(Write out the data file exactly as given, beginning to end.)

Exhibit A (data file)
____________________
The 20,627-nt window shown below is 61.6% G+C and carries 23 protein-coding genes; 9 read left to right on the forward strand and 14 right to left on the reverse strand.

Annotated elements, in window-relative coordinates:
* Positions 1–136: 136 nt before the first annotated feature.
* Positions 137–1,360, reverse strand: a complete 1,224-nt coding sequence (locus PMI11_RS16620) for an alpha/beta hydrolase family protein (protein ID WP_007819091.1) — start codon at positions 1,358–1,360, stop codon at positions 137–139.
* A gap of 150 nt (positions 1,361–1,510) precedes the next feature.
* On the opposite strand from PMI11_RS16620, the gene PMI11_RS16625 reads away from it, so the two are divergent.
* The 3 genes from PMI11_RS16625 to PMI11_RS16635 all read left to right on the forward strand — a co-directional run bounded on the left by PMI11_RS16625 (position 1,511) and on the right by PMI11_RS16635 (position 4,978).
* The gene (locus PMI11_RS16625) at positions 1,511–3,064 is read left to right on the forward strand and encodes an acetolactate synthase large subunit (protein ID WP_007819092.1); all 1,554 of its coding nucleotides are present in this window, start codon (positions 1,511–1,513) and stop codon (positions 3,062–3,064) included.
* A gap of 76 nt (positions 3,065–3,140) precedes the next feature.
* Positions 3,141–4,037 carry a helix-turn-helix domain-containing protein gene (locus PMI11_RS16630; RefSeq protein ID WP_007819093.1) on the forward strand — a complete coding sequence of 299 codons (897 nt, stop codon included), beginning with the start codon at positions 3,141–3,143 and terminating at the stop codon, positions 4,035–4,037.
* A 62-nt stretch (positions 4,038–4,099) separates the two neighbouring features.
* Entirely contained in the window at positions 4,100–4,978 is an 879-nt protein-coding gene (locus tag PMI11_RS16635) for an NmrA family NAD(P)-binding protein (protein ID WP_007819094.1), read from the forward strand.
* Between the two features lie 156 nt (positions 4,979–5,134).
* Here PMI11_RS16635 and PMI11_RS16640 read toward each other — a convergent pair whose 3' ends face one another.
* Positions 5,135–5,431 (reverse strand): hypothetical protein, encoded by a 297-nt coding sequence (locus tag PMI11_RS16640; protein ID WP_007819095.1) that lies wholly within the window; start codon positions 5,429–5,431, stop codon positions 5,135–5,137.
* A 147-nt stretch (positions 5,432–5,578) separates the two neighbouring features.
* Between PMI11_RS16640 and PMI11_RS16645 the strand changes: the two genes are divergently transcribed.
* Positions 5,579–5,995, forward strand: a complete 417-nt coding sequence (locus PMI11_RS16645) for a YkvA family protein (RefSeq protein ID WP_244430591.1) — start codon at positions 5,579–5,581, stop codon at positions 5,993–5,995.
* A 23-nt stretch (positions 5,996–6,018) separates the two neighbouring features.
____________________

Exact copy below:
The 20,627-nt window shown below is 61.6% G+C and carries 23 protein-coding genes; 9 read left to right on the forward strand and 14 right to left on the reverse strand.

Annotated elements, in window-relative coordinates:
* Positions 1–136: 136 nt before the first annotated feature.
* Positions 137–1,360, reverse strand: a complete 1,224-nt coding sequence (locus PMI11_RS16620) for an alpha/beta hydrolase family protein (protein ID WP_007819091.1) — start codon at positions 1,358–1,360, stop codon at positions 137–139.
* A gap of 150 nt (positions 1,361–1,510) precedes the next feature.
* On the opposite strand from PMI11_RS16620, the gene PMI11_RS16625 reads away from it, so the two are divergent.
* The 3 genes from PMI11_RS16625 to PMI11_RS16635 all read left to right on the forward strand — a co-directional run bounded on the left by PMI11_RS16625 (position 1,511) and on the right by PMI11_RS16635 (position 4,978).
* The gene (locus PMI11_RS16625) at positions 1,511–3,064 is read left to right on the forward strand and encodes an acetolactate synthase large subunit (protein ID WP_007819092.1); all 1,554 of its coding nucleotides are present in this window, start codon (positions 1,511–1,513) and stop codon (positions 3,062–3,064) included.
* A gap of 76 nt (positions 3,065–3,140) precedes the next feature.
* Positions 3,141–4,037 carry a helix-turn-helix domain-containing protein gene (locus PMI11_RS16630; RefSeq protein ID WP_007819093.1) on the forward strand — a complete coding sequence of 299 codons (897 nt, stop codon included), beginning with the start codon at positions 3,141–3,143 and terminating at the stop codon, positions 4,035–4,037.
* A 62-nt stretch (positions 4,038–4,099) separates the two neighbouring features.
* Entirely contained in the window at positions 4,100–4,978 is an 879-nt protein-coding gene (locus tag PMI11_RS16635) for an NmrA family NAD(P)-binding protein (protein ID WP_007819094.1), read from the forward strand.
* Between the two features lie 156 nt (positions 4,979–5,134).
* Here PMI11_RS16635 and PMI11_RS16640 read toward each other — a convergent pair whose 3' ends face one another.
* Positions 5,135–5,431 (reverse strand): hypothetical protein, encoded by a 297-nt coding sequence (locus tag PMI11_RS16640; protein ID WP_007819095.1) that lies wholly within the window; start codon positions 5,429–5,431, stop codon positions 5,135–5,137.
* A 147-nt stretch (positions 5,432–5,578) separates the two neighbouring features.
* Between PMI11_RS16640 and PMI11_RS16645 the strand changes: the two genes are divergently transcribed.
* Positions 5,579–5,995, forward strand: a complete 417-nt coding sequence (locus PMI11_RS16645) for a YkvA family protein (RefSeq protein ID WP_244430591.1) — start codon at positions 5,579–5,581, stop codon at positions 5,993–5,995.
* A 23-nt stretch (positions 5,996–6,018) separates the two neighbouring features.